John curses as he narrowly avoids stepping on some donkey dung, and an open sewer makes him wrinkle his nose when he crosses the narrow road known as Kanti Path, phone in hand. He both hates and loves Kathmandu. Loves the sight of it after an expedition because it means that he's lived to climb another day but hates it the very next day, longing for the sharp, humbling quiet of the mountains. Out there, without the cushion of civilisation and electric light and insulated houses and indoor plumbing, problems seem smaller, and the blue of the sky is so bright that its vastness feels like the universe is giving him a crushing hug. Only out there, in the ice fields and barren slopes and glaciers, does John feel alive.

"You don't have to like this, or like him—since this isn't a very popular climb, we need the extra dough for contingency," James reasons. He should have learned by now that money is not the best argument with John.

"I know. I bet he promised you bragging rights if he summited. You don't do this sort of thing otherwise."

There's an irritated silence at the other end. "Our business is helping people up these damned hills, John, whatever way they want to do it. He didn't even ask who's guiding—I'm sure he won't bother you."

"Maybe he should. Has he attempted Annapurna before?"





"Yeah. And Eiger north. And plenty of 9b-rated long Spanish sports routes. He's done the classics, of course: El Cap, Cerro Torre, El Sendero Luminoso. He did the Trango Towers in Pakistan two years ago off-season; that was quite a feat."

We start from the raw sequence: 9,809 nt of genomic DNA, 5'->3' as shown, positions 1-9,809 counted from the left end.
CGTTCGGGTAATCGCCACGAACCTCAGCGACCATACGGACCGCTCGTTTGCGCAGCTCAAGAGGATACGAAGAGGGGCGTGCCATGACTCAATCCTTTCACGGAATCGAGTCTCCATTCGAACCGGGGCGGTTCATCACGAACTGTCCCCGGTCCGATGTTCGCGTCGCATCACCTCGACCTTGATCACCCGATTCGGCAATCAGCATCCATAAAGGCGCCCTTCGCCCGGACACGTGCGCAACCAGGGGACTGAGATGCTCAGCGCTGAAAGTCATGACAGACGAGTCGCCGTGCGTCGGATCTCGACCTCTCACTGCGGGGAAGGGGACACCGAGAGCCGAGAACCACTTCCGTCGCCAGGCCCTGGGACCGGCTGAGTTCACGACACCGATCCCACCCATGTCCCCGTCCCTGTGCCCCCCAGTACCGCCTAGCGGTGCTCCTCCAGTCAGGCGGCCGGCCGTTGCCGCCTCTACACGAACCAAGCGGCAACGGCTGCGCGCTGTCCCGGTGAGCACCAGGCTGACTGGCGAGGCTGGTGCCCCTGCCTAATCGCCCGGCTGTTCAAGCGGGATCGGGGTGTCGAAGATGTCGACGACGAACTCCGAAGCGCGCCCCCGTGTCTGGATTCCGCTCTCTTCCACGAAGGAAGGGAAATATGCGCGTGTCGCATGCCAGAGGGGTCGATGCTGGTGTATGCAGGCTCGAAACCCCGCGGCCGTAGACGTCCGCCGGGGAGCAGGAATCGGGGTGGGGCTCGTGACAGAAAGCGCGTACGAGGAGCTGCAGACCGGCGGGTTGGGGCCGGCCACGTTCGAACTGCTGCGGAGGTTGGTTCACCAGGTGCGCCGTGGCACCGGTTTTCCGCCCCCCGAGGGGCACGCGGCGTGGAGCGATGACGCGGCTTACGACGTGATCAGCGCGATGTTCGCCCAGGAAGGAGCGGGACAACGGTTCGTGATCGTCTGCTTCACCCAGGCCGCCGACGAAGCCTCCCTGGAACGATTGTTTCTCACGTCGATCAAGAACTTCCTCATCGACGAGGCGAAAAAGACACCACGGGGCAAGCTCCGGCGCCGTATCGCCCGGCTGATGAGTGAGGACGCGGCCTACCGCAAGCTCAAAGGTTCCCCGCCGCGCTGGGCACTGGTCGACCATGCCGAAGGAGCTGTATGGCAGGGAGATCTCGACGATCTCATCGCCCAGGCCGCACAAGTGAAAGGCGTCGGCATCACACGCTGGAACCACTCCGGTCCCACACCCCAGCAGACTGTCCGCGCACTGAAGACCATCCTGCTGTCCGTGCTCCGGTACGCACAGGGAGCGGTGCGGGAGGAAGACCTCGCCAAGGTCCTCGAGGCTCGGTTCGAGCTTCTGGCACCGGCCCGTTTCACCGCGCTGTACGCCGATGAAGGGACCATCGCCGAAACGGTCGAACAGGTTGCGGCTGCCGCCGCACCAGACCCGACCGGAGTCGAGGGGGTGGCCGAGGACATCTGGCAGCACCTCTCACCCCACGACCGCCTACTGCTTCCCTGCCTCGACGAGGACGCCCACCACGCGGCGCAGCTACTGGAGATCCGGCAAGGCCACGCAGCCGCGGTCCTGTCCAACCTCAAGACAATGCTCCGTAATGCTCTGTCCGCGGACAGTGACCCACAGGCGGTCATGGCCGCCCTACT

"I don't doubt his technical skills. What worries me is that the guy gets booted off expeditions."

"Yeah, there seems to be a wide consensus that he's an arsehole." James chuckles.

"I don't want arseholes on Annapurna."

John hears munching from the opposite end; must be one of James' ever-present protein bars. It's a leftover habit from his climbing days; the only summiting he does nowadays seems to be climbing on top of Valerie Marcel.

"Arsehole's got the money."

"That isn't worth shit up there. Can't buy you your life back."

"John, I know you're worried because it's An---"

"If you were guiding this, you'd be worried."

"You got this. He isn't your responsibility."

Out there, everyone is everyone's responsibility. Having sat in a cushy, air-conditioned office with lunches at MEZZE by Roadhouse instead of trying to drink tea melted from snow without vomiting from altitude sickness, James' priorities have shifted. He has employees whose wages he needs to pay, and John is one of them.

Usually, it doesn't bother John to risk his life in service of Summit Fever; it's his choice, and James has given him a good life. But, he's got a bad feeling about this. One he shouldn't probably ignore. "Can I at least call him up tonight?"

"Why?" James' tone sends a clear message: the decision is made. "He did promise to attend the breakfast tomorrow. You can have a word then."

It's a Summit Fever tradition: all the staff currently in Kathmandu assemble for breakfast with an outgoing expedition on the morning of their departure.